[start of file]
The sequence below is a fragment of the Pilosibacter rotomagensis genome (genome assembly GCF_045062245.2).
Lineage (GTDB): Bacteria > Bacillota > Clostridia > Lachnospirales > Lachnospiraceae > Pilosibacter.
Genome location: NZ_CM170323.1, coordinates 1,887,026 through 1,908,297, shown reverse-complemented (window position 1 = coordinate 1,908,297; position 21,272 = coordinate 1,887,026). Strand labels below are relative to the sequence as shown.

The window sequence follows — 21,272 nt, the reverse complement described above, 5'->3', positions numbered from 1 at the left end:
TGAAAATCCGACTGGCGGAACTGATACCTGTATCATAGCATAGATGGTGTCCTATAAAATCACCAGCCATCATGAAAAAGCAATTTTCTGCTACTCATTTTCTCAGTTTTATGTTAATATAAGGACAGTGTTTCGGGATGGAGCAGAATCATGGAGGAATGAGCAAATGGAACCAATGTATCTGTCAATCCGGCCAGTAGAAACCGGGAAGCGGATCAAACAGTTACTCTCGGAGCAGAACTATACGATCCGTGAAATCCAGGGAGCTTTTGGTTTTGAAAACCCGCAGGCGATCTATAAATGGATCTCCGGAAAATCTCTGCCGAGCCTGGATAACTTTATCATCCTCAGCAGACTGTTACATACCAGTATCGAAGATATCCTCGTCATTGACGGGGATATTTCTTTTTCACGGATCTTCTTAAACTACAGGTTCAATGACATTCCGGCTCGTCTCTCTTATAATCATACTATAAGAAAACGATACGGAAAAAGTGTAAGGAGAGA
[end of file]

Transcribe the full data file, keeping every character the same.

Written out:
The sequence below is a fragment of the Pilosibacter rotomagensis genome (genome assembly GCF_045062245.2).
Lineage (GTDB): Bacteria > Bacillota > Clostridia > Lachnospirales > Lachnospiraceae > Pilosibacter.
Genome location: NZ_CM170323.1, coordinates 1,887,026 through 1,908,297, shown reverse-complemented (window position 1 = coordinate 1,908,297; position 21,272 = coordinate 1,887,026). Strand labels below are relative to the sequence as shown.

The window sequence follows — 21,272 nt, the reverse complement described above, 5'->3', positions numbered from 1 at the left end:
TGAAAATCCGACTGGCGGAACTGATACCTGTATCATAGCATAGATGGTGTCCTATAAAATCACCAGCCATCATGAAAAAGCAATTTTCTGCTACTCATTTTCTCAGTTTTATGTTAATATAAGGACAGTGTTTCGGGATGGAGCAGAATCATGGAGGAATGAGCAAATGGAACCAATGTATCTGTCAATCCGGCCAGTAGAAACCGGGAAGCGGATCAAACAGTTACTCTCGGAGCAGAACTATACGATCCGTGAAATCCAGGGAGCTTTTGGTTTTGAAAACCCGCAGGCGATCTATAAATGGATCTCCGGAAAATCTCTGCCGAGCCTGGATAACTTTATCATCCTCAGCAGACTGTTACATACCAGTATCGAAGATATCCTCGTCATTGACGGGGATATTTCTTTTTCACGGATCTTCTTAAACTACAGGTTCAATGACATTCCGGCTCGTCTCTCTTATAATCATACTATAAGAAAACGATACGGAAAAAGTGTAAGGAGAGA